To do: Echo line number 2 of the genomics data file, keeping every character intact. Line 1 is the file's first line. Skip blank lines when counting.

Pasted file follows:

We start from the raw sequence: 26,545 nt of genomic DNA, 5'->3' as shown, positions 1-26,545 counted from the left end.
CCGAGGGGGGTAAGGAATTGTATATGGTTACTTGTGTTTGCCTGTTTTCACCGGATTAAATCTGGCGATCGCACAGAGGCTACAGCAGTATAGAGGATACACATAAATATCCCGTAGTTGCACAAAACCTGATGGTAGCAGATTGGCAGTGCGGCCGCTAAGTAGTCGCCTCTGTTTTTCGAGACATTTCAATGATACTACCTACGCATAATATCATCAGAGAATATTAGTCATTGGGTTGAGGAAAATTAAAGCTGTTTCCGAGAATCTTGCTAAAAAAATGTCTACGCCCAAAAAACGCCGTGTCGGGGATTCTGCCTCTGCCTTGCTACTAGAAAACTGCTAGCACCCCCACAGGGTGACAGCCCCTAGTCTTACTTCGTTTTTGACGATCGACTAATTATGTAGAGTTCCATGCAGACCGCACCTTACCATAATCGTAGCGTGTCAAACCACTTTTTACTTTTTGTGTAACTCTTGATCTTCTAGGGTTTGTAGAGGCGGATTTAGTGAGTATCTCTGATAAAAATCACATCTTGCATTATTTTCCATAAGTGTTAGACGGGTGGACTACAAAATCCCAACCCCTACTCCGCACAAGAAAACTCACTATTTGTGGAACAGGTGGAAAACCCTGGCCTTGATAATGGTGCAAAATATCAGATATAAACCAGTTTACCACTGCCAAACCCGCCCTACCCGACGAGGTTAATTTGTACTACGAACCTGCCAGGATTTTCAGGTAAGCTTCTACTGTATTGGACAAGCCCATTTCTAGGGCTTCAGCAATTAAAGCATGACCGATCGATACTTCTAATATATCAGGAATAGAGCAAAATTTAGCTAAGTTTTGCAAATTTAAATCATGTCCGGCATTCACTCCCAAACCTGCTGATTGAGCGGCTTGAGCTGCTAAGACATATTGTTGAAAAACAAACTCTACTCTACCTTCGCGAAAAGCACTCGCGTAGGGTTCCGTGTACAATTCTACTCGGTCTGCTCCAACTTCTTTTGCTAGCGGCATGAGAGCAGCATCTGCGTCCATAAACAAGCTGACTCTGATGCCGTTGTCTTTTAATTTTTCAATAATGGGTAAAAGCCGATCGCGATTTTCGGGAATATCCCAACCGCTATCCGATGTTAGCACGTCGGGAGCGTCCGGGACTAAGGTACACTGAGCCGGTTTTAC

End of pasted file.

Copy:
CCGAGGGGGGTAAGGAATTGTATATGGTTACTTGTGTTTGCCTGTTTTCACCGGATTAAATCTGGCGATCGCACAGAGGCTACAGCAGTATAGAGGATACACATAAATATCCCGTAGTTGCACAAAACCTGATGGTAGCAGATTGGCAGTGCGGCCGCTAAGTAGTCGCCTCTGTTTTTCGAGACATTTCAATGATACTACCTACGCATAATATCATCAGAGAATATTAGTCATTGGGTTGAGGAAAATTAAAGCTGTTTCCGAGAATCTTGCTAAAAAAATGTCTACGCCCAAAAAACGCCGTGTCGGGGATTCTGCCTCTGCCTTGCTACTAGAAAACTGCTAGCACCCCCACAGGGTGACAGCCCCTAGTCTTACTTCGTTTTTGACGATCGACTAATTATGTAGAGTTCCATGCAGACCGCACCTTACCATAATCGTAGCGTGTCAAACCACTTTTTACTTTTTGTGTAACTCTTGATCTTCTAGGGTTTGTAGAGGCGGATTTAGTGAGTATCTCTGATAAAAATCACATCTTGCATTATTTTCCATAAGTGTTAGACGGGTGGACTACAAAATCCCAACCCCTACTCCGCACAAGAAAACTCACTATTTGTGGAACAGGTGGAAAACCCTGGCCTTGATAATGGTGCAAAATATCAGATATAAACCAGTTTACCACTGCCAAACCCGCCCTACCCGACGAGGTTAATTTGTACTACGAACCTGCCAGGATTTTCAGGTAAGCTTCTACTGTATTGGACAAGCCCATTTCTAGGGCTTCAGCAATTAAAGCATGACCGATCGATACTTCTAATATATCAGGAATAGAGCAAAATTTAGCTAAGTTTTGCAAATTTAAATCATGTCCGGCATTCACTCCCAAACCTGCTGATTGAGCGGCTTGAGCTGCTAAGACATATTGTTGAAAAACAAACTCTACTCTACCTTCGCGAAAAGCACTCGCGTAGGGTTCCGTGTACAATTCTACTCGGTCTGCTCCAACTTCTTTTGCTAGCGGCATGAGAGCAGCATCTGCGTCCATAAACAAGCTGACTCTGATGCCGTTGTCTTTTAATTTTTCAATAATGGGTAAAAGCCGATCGCGATTTTCGGGAATATCCCAACCGCTATCCGATGTTAGCACGTCGGGAGCGTCCGGGACTAAGGTACACTGAGCCGGTTTTAC